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In the opening paragraph of the story, Holden says that he doesn't intend to reveal about his parents because
...my parents would have about two hemorrhages apiece if I told anything pretty personal about them.
This kind of hyperbole is often heard in conversations of adolescent boys. The reader realizes that Holden is young, undisciplined, inexperienced, and fully intends to tell his story in his own words rather than writing a traditional novel in the manner of works like David Copperfield. J. D. Salinger may be writing a novel, but his narrator is just writing a sort of informal memoir.
Holden exaggerates again when he says that his brother D.B. bought a Jaguar
...that can go around two hundred miles an hour.
This was around 1951. An English-made Jaguar could not possibly go more than 120 miles an hour, and there would be no roads available at the time on which anyone could drive even that fast.
A little later Holden talks about a football game in progress.
It was the last game of the year, and you were supposed to commit suicide or something if old Pencey didn't win.
This exaggeration shows Holden's disaffection for Pencey and for schools and school spirit in general. He is a misfit, a loner, a rebel, a cynic, a skeptic, an introvert.
Holden shows he is interested in girls. He talks about the headmaster's daughter, Selma Thurmer, who
...showed up at the games quite often, but she wasn't exactly the type that drove you mad with desire.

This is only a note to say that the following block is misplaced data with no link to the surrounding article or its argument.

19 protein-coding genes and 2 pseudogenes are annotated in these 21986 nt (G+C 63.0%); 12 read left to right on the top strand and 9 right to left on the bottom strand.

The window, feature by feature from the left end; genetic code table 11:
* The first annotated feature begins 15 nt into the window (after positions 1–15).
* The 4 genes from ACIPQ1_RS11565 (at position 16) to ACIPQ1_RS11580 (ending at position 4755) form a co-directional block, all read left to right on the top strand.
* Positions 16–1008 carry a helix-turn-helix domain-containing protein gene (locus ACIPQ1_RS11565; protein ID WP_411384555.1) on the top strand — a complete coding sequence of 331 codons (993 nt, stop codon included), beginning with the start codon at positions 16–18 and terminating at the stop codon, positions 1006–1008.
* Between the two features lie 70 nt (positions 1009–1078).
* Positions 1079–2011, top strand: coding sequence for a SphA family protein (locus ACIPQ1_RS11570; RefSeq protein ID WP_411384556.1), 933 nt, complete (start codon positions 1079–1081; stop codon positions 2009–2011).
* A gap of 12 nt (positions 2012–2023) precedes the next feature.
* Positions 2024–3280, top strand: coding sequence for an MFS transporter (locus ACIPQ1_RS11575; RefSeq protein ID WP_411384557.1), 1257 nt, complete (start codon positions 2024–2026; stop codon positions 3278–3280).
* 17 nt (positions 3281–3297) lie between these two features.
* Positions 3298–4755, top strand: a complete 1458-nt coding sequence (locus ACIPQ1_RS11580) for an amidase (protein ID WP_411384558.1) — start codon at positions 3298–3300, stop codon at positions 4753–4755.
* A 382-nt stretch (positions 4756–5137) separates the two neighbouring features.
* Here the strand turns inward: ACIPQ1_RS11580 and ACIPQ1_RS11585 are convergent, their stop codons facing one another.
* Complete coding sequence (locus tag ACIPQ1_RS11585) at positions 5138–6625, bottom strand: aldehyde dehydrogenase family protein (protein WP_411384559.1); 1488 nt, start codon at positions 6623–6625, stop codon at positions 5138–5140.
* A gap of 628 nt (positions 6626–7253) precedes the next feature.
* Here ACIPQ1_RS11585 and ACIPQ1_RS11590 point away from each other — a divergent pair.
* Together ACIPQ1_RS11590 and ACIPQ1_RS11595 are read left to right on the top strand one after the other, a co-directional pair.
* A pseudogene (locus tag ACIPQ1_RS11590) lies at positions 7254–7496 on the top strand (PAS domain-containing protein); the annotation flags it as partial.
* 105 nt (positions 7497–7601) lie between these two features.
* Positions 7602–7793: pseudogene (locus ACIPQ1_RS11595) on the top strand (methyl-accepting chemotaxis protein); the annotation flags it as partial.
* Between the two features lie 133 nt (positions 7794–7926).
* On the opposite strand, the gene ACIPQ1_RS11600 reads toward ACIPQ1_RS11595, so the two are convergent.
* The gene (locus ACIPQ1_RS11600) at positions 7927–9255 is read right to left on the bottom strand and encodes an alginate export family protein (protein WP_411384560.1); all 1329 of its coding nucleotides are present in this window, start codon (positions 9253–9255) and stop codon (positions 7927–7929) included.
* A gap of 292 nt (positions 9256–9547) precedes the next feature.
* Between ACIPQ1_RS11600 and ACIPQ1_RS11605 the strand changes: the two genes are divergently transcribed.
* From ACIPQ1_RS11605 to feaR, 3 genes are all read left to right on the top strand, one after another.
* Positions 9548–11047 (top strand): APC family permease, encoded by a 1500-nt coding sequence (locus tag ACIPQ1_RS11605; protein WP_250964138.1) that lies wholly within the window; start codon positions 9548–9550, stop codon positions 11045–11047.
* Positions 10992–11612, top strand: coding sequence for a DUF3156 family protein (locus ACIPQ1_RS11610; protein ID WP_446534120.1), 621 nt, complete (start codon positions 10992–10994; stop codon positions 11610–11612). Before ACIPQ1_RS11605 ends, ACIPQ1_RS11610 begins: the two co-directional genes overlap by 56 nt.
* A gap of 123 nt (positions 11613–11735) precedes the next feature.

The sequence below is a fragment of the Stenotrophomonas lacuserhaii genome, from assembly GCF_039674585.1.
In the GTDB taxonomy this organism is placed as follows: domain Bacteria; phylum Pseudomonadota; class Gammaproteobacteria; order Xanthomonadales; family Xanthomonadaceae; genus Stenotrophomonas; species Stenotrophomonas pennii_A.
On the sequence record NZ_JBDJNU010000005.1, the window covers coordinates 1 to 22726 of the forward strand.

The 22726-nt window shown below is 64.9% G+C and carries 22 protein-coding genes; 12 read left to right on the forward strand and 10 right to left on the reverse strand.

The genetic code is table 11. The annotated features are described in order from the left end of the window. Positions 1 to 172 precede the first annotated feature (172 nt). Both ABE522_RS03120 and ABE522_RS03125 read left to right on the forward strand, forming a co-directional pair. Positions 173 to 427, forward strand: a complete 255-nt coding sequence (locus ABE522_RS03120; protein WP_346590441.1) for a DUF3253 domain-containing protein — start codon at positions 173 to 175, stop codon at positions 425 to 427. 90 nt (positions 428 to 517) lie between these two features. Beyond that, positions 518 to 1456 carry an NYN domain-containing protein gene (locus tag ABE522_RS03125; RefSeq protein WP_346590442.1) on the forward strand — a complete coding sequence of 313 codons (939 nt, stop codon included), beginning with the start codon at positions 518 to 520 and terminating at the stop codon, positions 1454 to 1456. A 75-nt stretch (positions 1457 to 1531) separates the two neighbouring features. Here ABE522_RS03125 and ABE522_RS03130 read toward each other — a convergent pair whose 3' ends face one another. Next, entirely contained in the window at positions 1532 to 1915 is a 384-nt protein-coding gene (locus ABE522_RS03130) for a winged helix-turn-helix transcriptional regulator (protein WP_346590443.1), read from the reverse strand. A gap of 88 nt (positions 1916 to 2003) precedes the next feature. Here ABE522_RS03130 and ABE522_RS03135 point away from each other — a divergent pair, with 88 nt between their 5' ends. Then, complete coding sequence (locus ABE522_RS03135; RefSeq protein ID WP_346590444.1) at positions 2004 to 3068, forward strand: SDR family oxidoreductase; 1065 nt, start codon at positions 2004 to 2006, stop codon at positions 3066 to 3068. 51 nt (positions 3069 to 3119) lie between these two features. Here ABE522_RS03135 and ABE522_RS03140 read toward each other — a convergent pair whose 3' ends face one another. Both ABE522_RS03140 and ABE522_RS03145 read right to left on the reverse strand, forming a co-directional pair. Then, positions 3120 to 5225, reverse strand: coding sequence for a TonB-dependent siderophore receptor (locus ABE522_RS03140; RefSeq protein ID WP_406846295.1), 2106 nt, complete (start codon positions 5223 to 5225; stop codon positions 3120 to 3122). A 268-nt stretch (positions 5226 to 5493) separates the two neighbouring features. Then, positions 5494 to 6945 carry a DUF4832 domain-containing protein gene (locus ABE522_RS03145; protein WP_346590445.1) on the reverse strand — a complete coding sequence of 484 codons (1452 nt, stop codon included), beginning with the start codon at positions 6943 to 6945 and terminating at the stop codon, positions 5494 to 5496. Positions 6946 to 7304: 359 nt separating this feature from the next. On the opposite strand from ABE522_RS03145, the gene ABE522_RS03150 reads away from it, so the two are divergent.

This is an example of understatement, in contrast to the exaggeration of the previous examples.
Pencey was full of crooks.
This is an obvious exaggeration. In the first place, Holden would have no way of knowing about the misdeeds of all the boys in his school. But the word "crooks" suggests men who are real criminals, either white-collar crooks, or hoodlums, or gangsters. The boys at Pencey who did things such as misappropriating Holden's gloves were not even delinquents but selfish and inconsiderate of others, which is not exactly atypical of adolescent boys.
Only one example of false information is fairly obvious in Chapter 1. This is in Holden's description of the "crooks" at Pencey.
The week before that, somebody'd stolen my camel's-hair coat right out of my room, with my fur-lined gloves right in the pocket and all....Quite a few guys came from these very wealthy families, but it was full of crooks anyway. The more expensive a school is, the more crooks it has--I'm not kidding.
It is false information to say that Pencey was full of crooks and also exaggeration. It is false information to say that "the more expensive a school is, the more crooks it has." Holden does not have enough experience with enough schools to be able to make such a broad generalization.
Holden seems to be exaggerating when he says:
After I got aross the road, I felt like I was sort of disappearing. It was that kind of a crazy afternoon, terrifically cold, and no sun out or anything, and you felt like you were disappearing every time you crossed a road.
It is noteworthy that Holden is completely alone throughout Chapter 1, although he mentions a number of people. He seems lonely throughout the entire book, so it is appropriate that he should be introduced not only alone but, as he says, "ostracized." It is freezing cold and he is standing all alone on top of Thomsen Hills next to an old cannon from the Revolutionary War. He is something of a revolutionary himself.
Everything William Delaney mentioned above and this one:
"It's really ironical, because I'm six foot two and a half and I have gray hair. I really do. The one side of my head--the right side--is full of millions of gray hairs."
This information is exaggerated because despite mentioning that he looks older, he is often questioned about his age. When he meets the prostitute sunny, the first thing she says to him was in regards of his age. When he wanted to buy alcohol in the bar, the bartender was suspicious and asked for an ID before he would serve the alcohol.
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